The rate of charge can vary from 25kW to 350kW DC, allowing you to charge your EV from low to full in as little as 30 minutes. However, the maximum rate of charge will be determined by your EV’s capability.
Check with the EV manufacturer or dealer for specific details and compatibility with various types of public charging stations. Different EVs have different standard plug types that may not be compatible with all charging stations. Adapter cables are available to increase your charging options if necessary.
Some EV dealers offer free charging to some customers for a period of time, at specific charging stations, as part of the EV purchase.
Some businesses, like hotels, tourist attractions and shopping centres, provide free or subsidised EV charging to their customers while using their business’s services. Other commercial public EV charging providers charge 20 to 50 cents/kWh.
Check out the public charging stations near you, and on your potential routes, on PlugShare and A Better Route Planner. More stations are being added all the time.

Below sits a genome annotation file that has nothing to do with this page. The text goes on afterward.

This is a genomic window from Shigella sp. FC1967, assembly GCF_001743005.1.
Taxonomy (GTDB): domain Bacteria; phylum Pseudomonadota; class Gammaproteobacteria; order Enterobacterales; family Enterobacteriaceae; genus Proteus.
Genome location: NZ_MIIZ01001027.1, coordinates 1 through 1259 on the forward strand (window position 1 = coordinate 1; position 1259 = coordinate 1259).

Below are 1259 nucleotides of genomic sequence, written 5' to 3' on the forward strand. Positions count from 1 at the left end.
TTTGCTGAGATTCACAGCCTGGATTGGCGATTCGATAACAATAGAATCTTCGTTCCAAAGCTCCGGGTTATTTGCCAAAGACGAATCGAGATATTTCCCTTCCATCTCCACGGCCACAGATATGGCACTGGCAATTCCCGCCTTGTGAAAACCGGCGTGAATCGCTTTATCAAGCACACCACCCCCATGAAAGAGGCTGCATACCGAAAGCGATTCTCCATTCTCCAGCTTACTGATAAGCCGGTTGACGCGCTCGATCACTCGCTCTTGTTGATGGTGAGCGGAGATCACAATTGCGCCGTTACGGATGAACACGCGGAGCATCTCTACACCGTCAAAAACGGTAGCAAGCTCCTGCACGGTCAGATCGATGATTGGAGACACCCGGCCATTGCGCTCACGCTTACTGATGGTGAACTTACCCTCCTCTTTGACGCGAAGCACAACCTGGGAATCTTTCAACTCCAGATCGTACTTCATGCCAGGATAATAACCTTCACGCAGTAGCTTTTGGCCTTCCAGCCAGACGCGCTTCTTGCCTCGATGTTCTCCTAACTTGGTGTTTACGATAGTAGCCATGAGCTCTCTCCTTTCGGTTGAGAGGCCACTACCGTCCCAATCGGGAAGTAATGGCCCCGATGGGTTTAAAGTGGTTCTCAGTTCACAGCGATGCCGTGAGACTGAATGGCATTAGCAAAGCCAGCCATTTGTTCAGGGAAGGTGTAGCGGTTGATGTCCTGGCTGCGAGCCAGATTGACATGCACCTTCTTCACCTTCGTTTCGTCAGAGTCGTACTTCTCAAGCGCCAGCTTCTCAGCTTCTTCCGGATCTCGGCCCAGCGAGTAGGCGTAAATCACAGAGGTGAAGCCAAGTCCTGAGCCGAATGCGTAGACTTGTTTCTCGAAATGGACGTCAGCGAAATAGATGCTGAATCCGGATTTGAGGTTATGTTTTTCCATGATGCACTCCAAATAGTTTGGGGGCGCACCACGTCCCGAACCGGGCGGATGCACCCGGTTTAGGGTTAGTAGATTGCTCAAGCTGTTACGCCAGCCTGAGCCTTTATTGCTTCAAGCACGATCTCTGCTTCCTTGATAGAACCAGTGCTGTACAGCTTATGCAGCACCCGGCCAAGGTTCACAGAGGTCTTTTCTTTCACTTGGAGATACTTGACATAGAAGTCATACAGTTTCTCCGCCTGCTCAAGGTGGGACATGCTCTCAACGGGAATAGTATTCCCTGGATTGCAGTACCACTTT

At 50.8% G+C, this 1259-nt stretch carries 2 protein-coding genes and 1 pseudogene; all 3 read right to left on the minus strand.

Some employers may be happy for you to charge at work when you need to, either from a dedicated EV charger or a power point. Always check with your employer before charging your EV at work.
Planning long trips
If you’d like to take a long trip in your EV, that’s quite feasible in most areas of Australia. You just need to research where public EV charging stations are on your route (try PlugShare), what type they are, and roughly how long it will take you to recharge based on the kilometres travelled.
You can then plan your breaks and overnight stays, and even your route, based on the charging locations. There’s a network of charging stations from Brisbane north to Cairns and west to Toowoomba.
Always check with accommodation providers before using their electricity and power point to charge your EV. If you’re visiting people, they may allow you to charge at their home.